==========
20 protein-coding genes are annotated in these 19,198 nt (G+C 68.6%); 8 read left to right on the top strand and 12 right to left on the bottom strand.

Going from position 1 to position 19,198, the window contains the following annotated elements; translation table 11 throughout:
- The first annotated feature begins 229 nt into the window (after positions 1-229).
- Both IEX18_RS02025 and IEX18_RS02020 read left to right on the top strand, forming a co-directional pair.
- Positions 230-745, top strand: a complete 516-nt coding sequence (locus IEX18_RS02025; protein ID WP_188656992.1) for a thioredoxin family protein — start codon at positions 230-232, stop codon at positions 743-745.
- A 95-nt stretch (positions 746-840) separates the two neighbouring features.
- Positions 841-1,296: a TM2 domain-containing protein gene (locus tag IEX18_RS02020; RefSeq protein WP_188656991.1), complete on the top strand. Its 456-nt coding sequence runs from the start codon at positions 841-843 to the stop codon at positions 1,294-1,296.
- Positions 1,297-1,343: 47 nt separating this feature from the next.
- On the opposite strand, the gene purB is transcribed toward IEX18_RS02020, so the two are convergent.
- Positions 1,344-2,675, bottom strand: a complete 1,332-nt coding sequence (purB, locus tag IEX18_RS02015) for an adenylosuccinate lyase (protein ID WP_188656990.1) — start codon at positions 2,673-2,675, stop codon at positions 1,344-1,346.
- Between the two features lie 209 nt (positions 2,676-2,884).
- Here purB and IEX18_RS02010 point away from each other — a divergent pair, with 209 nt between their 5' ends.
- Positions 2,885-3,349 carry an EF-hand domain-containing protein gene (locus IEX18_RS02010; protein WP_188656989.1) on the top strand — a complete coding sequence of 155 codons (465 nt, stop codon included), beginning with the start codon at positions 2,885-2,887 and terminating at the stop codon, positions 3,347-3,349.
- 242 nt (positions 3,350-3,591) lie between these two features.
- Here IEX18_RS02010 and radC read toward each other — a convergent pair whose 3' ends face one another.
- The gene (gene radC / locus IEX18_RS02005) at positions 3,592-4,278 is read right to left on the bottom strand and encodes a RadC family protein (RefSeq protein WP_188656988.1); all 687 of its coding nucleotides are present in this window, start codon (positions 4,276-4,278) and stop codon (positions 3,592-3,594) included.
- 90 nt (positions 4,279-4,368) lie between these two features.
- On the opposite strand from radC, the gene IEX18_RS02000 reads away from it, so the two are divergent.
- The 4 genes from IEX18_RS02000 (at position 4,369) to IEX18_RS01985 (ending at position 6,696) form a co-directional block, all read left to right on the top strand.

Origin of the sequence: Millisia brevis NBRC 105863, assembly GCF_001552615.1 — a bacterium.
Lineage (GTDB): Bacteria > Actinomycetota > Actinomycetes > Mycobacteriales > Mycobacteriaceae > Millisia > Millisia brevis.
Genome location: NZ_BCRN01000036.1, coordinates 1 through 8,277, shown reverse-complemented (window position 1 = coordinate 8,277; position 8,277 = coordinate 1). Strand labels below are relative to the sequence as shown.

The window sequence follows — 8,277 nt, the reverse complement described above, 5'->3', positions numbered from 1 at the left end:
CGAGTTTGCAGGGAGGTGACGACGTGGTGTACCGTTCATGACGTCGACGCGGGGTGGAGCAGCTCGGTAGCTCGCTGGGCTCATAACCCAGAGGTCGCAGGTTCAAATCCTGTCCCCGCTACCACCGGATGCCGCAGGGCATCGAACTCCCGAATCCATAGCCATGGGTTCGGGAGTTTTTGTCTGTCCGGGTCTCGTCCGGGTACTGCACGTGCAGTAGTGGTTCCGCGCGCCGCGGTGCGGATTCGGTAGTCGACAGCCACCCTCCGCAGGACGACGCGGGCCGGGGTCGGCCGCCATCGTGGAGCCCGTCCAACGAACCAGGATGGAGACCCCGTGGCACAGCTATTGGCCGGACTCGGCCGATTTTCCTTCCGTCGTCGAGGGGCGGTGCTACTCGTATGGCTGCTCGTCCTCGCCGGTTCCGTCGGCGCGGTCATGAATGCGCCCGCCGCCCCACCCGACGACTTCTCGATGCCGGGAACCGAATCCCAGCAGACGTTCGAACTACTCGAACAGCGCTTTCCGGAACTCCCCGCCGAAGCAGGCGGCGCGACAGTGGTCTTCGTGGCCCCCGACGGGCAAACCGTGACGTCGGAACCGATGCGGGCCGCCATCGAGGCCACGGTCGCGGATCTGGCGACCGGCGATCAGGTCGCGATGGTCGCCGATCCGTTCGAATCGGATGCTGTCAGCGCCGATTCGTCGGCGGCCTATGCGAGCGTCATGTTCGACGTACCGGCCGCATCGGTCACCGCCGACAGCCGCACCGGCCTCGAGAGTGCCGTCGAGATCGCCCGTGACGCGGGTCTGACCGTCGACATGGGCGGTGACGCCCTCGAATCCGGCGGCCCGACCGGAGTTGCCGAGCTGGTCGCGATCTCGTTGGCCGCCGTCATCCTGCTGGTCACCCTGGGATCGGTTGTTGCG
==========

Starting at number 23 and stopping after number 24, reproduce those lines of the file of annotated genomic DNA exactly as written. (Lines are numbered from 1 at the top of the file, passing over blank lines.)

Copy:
The window sequence follows — 8,277 nt, the reverse complement described above, 5'->3', positions numbered from 1 at the left end:
CGAGTTTGCAGGGAGGTGACGACGTGGTGTACCGTTCATGACGTCGACGCGGGGTGGAGCAGCTCGGTAGCTCGCTGGGCTCATAACCCAGAGGTCGCAGGTTCAAATCCTGTCCCCGCTACCACCGGATGCCGCAGGGCATCGAACTCCCGAATCCATAGCCATGGGTTCGGGAGTTTTTGTCTGTCCGGGTCTCGTCCGGGTACTGCACGTGCAGTAGTGGTTCCGCGCGCCGCGGTGCGGATTCGGTAGTCGACAGCCACCCTCCGCAGGACGACGCGGGCCGGGGTCGGCCGCCATCGTGGAGCCCGTCCAACGAACCAGGATGGAGACCCCGTGGCACAGCTATTGGCCGGACTCGGCCGATTTTCCTTCCGTCGTCGAGGGGCGGTGCTACTCGTATGGCTGCTCGTCCTCGCCGGTTCCGTCGGCGCGGTCATGAATGCGCCCGCCGCCCCACCCGACGACTTCTCGATGCCGGGAACCGAATCCCAGCAGACGTTCGAACTACTCGAACAGCGCTTTCCGGAACTCCCCGCCGAAGCAGGCGGCGCGACAGTGGTCTTCGTGGCCCCCGACGGGCAAACCGTGACGTCGGAACCGATGCGGGCCGCCATCGAGGCCACGGTCGCGGATCTGGCGACCGGCGATCAGGTCGCGATGGTCGCCGATCCGTTCGAATCGGATGCTGTCAGCGCCGATTCGTCGGCGGCCTATGCGAGCGTCATGTTCGACGTACCGGCCGCATCGGTCACCGCCGACAGCCGCACCGGCCTCGAGAGTGCCGTCGAGATCGCCCGTGACGCGGGTCTGACCGTCGACATGGGCGGTGACGCCCTCGAATCCGGCGGCCCGACCGGAGTTGCCGAGCTGGTCGCGATCTCGTTGGCCGCCGTCATCCTGCTGGTCACCCTGGGATCGGTTGTTGCG